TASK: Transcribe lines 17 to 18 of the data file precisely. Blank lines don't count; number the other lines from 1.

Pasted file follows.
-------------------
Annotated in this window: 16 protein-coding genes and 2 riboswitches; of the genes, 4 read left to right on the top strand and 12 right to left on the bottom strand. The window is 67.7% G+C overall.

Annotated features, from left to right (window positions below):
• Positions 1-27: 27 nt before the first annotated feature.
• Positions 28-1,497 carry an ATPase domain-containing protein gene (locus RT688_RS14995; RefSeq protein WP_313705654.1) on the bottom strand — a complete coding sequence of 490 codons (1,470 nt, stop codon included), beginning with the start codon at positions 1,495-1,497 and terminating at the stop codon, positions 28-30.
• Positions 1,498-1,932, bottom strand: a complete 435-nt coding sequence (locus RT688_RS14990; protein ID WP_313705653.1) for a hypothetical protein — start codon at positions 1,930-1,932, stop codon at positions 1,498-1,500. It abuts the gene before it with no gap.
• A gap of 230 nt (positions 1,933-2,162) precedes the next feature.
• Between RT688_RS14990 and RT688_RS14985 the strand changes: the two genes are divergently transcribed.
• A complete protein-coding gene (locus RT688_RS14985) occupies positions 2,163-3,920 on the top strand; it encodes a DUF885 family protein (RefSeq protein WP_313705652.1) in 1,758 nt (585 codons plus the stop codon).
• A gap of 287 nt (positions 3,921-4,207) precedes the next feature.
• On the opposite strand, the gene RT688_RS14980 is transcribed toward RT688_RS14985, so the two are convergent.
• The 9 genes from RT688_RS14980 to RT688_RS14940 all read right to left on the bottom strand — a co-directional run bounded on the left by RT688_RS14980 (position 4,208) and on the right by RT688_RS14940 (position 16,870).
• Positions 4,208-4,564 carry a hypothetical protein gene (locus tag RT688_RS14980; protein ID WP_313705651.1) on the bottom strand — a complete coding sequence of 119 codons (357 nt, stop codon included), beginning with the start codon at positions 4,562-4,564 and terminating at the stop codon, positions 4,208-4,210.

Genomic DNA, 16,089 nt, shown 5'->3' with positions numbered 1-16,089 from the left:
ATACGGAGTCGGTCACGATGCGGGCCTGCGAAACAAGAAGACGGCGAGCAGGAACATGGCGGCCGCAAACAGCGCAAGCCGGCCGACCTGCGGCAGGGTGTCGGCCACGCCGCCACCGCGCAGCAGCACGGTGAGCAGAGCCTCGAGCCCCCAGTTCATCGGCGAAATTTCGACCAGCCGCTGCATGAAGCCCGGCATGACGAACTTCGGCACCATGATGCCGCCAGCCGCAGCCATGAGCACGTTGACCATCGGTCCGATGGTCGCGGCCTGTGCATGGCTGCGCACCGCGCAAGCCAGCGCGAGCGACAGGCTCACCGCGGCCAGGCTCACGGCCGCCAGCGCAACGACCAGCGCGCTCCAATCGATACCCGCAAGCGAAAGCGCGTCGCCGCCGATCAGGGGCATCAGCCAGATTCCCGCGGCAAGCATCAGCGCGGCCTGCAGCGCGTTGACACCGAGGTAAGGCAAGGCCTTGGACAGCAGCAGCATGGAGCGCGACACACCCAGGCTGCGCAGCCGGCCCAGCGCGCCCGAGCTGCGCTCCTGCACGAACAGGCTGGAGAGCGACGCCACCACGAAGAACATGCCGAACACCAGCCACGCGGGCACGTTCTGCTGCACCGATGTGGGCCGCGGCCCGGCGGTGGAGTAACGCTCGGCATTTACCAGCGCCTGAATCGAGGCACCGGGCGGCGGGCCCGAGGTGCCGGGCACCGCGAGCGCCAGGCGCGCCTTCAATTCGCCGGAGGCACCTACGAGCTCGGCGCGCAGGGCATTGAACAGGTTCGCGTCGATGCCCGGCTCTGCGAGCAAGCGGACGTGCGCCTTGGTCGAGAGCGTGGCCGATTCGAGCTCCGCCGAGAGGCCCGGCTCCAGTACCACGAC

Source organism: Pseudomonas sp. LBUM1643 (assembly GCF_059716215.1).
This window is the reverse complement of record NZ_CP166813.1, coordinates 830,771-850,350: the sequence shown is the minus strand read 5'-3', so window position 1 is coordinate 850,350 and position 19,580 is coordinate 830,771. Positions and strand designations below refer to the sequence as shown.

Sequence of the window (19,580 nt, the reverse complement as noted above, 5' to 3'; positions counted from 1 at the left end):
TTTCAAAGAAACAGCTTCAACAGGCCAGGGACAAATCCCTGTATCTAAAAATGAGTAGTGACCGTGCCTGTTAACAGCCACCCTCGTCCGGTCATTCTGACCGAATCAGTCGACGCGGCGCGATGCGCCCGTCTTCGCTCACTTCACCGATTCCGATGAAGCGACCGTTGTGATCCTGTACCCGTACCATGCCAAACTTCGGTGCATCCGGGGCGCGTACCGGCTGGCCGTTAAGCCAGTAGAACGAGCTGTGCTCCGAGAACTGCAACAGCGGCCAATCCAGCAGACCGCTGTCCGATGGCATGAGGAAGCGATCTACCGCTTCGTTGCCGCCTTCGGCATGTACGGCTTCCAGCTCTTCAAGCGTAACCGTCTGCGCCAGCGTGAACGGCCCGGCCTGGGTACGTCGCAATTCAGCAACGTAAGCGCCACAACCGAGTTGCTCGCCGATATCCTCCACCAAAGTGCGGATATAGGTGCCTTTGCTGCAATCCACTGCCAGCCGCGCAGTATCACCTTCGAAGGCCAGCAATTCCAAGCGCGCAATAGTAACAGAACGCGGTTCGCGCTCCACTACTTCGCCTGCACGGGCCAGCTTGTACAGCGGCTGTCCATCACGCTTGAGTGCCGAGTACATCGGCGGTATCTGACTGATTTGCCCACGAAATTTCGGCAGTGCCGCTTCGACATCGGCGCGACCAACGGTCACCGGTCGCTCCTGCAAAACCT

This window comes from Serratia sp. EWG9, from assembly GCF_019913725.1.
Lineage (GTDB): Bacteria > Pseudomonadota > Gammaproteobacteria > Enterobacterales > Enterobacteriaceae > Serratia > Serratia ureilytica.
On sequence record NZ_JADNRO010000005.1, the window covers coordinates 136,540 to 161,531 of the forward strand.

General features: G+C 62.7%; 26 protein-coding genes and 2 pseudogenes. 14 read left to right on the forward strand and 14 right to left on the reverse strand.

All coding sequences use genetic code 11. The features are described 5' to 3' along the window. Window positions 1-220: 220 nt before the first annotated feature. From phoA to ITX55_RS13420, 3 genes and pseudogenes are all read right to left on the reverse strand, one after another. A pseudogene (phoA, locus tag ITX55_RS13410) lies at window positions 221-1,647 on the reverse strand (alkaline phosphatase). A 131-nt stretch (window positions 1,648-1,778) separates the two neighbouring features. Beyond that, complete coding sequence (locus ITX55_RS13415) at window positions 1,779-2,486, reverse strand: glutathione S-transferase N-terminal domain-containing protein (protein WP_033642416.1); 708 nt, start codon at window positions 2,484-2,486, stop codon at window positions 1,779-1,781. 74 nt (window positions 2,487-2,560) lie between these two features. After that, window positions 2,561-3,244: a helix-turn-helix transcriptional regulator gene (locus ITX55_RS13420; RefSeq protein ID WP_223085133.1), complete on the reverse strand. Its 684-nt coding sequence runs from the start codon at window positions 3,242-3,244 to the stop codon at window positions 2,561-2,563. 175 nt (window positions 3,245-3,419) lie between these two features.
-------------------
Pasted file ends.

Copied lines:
Sequence of the window (19,580 nt, the reverse complement as noted above, 5' to 3'; positions counted from 1 at the left end):
TTTCAAAGAAACAGCTTCAACAGGCCAGGGACAAATCCCTGTATCTAAAAATGAGTAGTGACCGTGCCTGTTAACAGCCACCCTCGTCCGGTCATTCTGACCGAATCAGTCGACGCGGCGCGATGCGCCCGTCTTCGCTCACTTCACCGATTCCGATGAAGCGACCGTTGTGATCCTGTACCCGTACCATGCCAAACTTCGGTGCATCCGGGGCGCGTACCGGCTGGCCGTTAAGCCAGTAGAACGAGCTGTGCTCCGAGAACTGCAACAGCGGCCAATCCAGCAGACCGCTGTCCGATGGCATGAGGAAGCGATCTACCGCTTCGTTGCCGCCTTCGGCATGTACGGCTTCCAGCTCTTCAAGCGTAACCGTCTGCGCCAGCGTGAACGGCCCGGCCTGGGTACGTCGCAATTCAGCAACGTAAGCGCCACAACCGAGTTGCTCGCCGATATCCTCCACCAAAGTGCGGATATAGGTGCCTTTGCTGCAATCCACTGCCAGCCGCGCAGTATCACCTTCGAAGGCCAGCAATTCCAAGCGCGCAATAGTAACAGAACGCGGTTCGCGCTCCACTACTTCGCCTGCACGGGCCAGCTTGTACAGCGGCTGTCCATCACGCTTGAGTGCCGAGTACATCGGCGGTATCTGACTGATTTGCCCACGAAATTTCGGCAGTGCCGCTTCGACATCGGCGCGACCAACGGTCACCGGTCGCTCCTGCAAAACCT